Thanks for this great article. Our CKD kitty is very glad that some of these veterinarians have finally concluded that meat protein is essential for him and other kitties that have this condition. He also wants to stress the importance of regular blood work and urine tests to carefully watch the progression of this disease, which will give our vets the necessary information to “tweak” our diets. Our vet also reminds us that it is essential for cats to eat, so she suggests that we feed our kitty anything that he wants to eat, as LONG as he does eat. And for raw feeders, we just learned recently that Darwin’s Raw diet has created a food that is specially designed for cats with CKD. We sent a link to the product to our vet who highly approved it. She did suggest, however, to saute the meat lightly rather than feeding it totally raw.
I was fortunate in my cat Punkin ate almost everything! I gave him the prescription renal food dry but he also got wet food he loved! I did dilute it more with warm water and that made it easier for him.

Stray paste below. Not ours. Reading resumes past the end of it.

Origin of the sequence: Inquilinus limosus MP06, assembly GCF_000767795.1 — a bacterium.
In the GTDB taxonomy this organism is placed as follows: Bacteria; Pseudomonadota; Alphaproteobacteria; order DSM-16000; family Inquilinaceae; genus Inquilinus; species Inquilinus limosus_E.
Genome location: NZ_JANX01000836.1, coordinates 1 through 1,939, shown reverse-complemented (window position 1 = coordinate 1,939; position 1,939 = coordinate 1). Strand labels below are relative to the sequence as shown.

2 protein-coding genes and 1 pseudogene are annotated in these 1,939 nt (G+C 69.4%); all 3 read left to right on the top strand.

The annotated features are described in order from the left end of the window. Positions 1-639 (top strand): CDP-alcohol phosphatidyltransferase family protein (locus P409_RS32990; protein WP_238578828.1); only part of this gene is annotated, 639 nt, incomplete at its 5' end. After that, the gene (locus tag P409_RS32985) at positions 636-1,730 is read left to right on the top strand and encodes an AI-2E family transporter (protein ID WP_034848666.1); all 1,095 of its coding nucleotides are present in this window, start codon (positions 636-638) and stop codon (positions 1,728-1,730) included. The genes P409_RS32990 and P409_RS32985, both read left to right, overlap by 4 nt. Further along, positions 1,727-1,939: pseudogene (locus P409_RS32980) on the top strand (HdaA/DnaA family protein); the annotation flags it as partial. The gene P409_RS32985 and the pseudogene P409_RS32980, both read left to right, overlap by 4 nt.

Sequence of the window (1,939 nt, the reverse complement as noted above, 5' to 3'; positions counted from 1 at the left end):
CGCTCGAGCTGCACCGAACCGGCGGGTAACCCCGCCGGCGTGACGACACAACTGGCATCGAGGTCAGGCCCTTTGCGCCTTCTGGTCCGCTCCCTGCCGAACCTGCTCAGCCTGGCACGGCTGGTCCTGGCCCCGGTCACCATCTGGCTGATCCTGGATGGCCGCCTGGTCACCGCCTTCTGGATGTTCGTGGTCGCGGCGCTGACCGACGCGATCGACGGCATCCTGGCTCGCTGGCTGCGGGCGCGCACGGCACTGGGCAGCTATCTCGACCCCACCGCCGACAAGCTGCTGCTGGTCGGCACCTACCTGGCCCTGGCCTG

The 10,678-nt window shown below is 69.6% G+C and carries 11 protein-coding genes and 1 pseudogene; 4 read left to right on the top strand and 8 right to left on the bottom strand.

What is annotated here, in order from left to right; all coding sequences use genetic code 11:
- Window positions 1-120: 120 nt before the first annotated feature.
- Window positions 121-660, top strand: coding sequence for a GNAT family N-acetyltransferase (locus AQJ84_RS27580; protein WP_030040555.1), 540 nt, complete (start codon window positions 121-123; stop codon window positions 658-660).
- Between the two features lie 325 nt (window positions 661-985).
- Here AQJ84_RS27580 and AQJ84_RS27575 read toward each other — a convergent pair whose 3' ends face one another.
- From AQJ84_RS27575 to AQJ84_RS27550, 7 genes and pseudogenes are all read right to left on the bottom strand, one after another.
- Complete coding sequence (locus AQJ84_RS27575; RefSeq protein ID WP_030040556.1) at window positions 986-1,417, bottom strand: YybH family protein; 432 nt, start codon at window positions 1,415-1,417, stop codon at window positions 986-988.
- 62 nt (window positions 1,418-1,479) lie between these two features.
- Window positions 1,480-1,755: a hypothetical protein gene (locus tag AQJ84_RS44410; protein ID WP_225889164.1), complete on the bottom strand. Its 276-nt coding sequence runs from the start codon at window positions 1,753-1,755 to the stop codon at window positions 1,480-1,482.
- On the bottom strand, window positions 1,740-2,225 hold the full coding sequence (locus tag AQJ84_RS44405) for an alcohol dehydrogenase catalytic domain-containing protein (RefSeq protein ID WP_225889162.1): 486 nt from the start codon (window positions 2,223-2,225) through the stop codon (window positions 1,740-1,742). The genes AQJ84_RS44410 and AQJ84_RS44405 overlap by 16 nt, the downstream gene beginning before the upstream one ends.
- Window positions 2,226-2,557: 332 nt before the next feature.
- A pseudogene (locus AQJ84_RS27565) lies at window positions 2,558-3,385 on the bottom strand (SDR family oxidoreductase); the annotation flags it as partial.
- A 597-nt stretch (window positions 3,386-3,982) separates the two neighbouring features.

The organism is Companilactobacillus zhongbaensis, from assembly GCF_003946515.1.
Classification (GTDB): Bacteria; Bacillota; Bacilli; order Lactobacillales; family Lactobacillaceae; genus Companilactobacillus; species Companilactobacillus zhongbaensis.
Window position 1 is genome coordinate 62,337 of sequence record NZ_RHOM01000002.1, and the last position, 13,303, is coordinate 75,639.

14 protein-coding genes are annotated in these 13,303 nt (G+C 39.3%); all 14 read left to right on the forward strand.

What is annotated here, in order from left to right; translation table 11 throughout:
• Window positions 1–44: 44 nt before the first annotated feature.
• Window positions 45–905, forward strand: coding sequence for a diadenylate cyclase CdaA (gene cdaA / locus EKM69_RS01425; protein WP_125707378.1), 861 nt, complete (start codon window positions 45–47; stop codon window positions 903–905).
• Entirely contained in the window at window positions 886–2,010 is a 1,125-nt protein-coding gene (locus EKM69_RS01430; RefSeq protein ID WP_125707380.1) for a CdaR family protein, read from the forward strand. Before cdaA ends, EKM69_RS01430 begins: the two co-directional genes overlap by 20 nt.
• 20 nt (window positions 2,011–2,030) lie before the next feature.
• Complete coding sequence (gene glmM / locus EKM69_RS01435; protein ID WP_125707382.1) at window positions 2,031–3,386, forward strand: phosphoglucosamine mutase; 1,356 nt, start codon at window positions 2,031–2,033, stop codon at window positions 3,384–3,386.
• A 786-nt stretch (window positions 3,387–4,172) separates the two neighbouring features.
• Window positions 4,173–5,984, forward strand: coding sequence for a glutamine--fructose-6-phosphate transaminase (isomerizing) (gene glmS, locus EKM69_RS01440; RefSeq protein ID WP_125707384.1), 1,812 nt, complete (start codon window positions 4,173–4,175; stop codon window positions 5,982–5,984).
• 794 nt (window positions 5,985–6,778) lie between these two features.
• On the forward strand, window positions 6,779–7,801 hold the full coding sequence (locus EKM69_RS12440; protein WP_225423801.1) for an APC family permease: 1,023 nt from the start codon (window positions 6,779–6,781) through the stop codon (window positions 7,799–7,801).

Happy to see that more and more cat parents ( and veterinarians ) understand that prescription diets are not always appropriate. Actually , if you read the labels on some of them you might even consider them junk ;) My 17 year old’s lab tests are starting to show signs of kidney stress so I have complied partially with my vet’s suggestion to switch him to a “senior” diet by feeding him a mix of what he was accustomed to and the “senior formula” and he is happy with that and eating well. My struggle is to convince him to eat wet food. He came to me when he was already 14 and had never been offered wet food. Amazingly, he came to me in great health despite what I consider a substandard diet. I add warm water to his wet food because what he really wants is the “gravy”. And he is always good about drinking his plain water. I agree that feeding them what they will eat is the way to go. And encourage fluid intake anyway you can. And congratulations to Lili for doing such a great job already that her cat has reached 22 !